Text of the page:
Five minutes later, I’m sitting there, steering like a twit, eyes glued to the towrope to make sure it doesn’t go slack, puffing away on my second roll-up already. There’s the flat bed trailer between Winnie and the Toyota, we look like a comedy version of a road train - it’s a strange way to travel indeed. Then, talk about funny noises, there’s a loud metallic twang from behind as something major snaps. Winnie’s rear end suddenly crashes down onto the road and amid mad screeching and scraping of metal on asphalt I wrestle the steering wheel to keep control while flashing the headlights and leaning on the horn to let Aaron know that the rear wheel has fallen off the van and I am doomed. Imagine amplifying the sound of fingernails scrapping slowly down a classroom blackboard… that is the sound Winnie’s rear end is making as we are towed, or rather dragged, along the highway. This is it then - the poxy wheel has come off. We are all but dead. Welcome to the end of the road.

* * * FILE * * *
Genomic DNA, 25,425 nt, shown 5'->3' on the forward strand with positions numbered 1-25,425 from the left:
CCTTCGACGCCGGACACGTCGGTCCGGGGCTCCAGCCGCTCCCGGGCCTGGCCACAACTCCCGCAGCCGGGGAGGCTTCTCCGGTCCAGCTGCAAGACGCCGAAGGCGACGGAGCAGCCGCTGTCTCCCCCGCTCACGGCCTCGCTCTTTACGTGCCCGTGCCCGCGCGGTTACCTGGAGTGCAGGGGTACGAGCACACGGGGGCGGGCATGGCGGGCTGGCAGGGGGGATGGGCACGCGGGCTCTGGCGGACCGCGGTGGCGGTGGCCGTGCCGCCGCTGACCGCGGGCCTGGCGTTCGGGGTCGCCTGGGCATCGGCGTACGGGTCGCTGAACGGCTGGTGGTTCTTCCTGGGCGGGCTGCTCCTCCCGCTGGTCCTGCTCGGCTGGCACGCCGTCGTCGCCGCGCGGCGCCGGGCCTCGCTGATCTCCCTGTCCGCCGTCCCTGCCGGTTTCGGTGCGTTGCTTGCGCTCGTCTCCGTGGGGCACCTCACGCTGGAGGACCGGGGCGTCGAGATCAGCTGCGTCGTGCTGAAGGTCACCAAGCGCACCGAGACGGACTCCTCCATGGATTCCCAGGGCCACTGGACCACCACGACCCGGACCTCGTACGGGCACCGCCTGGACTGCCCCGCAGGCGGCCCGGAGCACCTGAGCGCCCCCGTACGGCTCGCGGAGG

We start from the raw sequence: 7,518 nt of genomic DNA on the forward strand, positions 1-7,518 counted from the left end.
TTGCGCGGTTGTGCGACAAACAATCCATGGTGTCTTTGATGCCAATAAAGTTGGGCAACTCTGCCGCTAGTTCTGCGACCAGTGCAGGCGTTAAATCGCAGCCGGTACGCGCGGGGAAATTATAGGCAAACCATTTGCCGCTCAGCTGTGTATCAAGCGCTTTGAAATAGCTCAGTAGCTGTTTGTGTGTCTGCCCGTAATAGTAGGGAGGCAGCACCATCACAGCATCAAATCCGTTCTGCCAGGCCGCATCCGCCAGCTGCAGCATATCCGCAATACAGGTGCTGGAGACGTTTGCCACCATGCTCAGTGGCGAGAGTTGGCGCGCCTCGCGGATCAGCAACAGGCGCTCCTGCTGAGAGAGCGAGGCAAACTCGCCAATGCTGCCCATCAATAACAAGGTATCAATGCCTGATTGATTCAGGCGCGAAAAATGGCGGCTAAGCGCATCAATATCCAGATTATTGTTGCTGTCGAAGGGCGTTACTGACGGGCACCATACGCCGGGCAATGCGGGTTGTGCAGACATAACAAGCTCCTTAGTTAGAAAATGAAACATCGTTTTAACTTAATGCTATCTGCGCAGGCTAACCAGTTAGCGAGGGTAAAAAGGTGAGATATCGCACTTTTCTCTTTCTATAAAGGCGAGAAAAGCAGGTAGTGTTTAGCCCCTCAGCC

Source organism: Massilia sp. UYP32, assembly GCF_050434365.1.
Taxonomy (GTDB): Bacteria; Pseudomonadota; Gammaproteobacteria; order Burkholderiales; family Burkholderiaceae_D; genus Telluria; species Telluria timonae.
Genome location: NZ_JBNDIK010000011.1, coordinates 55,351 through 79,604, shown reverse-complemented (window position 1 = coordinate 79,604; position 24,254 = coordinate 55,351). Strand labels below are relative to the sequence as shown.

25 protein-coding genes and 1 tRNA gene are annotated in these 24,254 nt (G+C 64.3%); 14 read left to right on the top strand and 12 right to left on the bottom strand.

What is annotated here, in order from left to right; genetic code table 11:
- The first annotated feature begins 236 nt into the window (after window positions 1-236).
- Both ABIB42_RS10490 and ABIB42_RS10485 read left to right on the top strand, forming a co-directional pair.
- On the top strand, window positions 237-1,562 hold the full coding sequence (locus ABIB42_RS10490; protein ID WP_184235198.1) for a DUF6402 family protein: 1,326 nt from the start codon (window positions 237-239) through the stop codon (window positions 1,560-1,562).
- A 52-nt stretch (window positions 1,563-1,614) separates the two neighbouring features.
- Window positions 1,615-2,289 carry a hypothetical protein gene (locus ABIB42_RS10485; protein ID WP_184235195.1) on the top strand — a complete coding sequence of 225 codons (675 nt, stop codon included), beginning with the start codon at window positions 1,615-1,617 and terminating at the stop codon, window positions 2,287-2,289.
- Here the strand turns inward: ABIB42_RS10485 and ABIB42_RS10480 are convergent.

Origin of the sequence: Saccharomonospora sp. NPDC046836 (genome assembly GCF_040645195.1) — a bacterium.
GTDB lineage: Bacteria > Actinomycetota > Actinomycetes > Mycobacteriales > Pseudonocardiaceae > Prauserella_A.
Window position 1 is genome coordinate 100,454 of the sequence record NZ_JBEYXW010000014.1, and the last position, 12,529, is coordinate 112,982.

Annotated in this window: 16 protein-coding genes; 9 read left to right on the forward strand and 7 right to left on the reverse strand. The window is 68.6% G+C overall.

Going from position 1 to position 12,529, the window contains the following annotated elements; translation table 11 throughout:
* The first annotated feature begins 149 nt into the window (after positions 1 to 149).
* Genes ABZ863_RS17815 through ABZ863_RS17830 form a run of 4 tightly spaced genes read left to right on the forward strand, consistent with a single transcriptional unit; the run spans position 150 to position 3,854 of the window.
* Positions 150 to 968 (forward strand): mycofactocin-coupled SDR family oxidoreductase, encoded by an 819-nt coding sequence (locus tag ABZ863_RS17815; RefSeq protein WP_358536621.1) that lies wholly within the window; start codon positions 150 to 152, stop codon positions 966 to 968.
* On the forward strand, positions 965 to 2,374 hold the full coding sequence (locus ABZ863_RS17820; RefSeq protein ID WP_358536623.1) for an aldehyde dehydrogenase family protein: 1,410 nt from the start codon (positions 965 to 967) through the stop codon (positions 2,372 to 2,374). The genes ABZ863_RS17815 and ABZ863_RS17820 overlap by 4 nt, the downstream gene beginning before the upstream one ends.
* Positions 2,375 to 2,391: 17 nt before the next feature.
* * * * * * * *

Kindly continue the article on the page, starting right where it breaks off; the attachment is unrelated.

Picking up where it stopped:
No more rolling for this mobile home

Note the scored asphalt where we were dragged along the highway on the the rear axle.
Note the scored asphalt where we were dragged along the highway on the the rear axle.

Snakes

In the hot afternoon sun, tempered by a brisk desert wind, we search through spinifex and charred acacia stumps for the missing wheel. Aaron strides fearlessly ahead into the scrub, about 100 metres from the roadside, while I step gingerly over the spikey ground in my thongs. Sheila is further along the road too, standing in the waist high bush, scanning for the missing wheel. ‘Watch out for snakes,” I shout. My voice is carried away by the wind. “Snakes!” I scream, “…watch out for them.”

“Snakes?” She shouts, “Yes,” I reply. She is back on the roadside in an instant. Then, from the other side of the road Aaron calls out that he has found the runaway wheel and is soon rolling it out onto the road. The irony of the situation is that it is the other axle that has snapped off, not the troublesome side that Jeff and Jamie at N&L had fixed, it is the other bloody side!!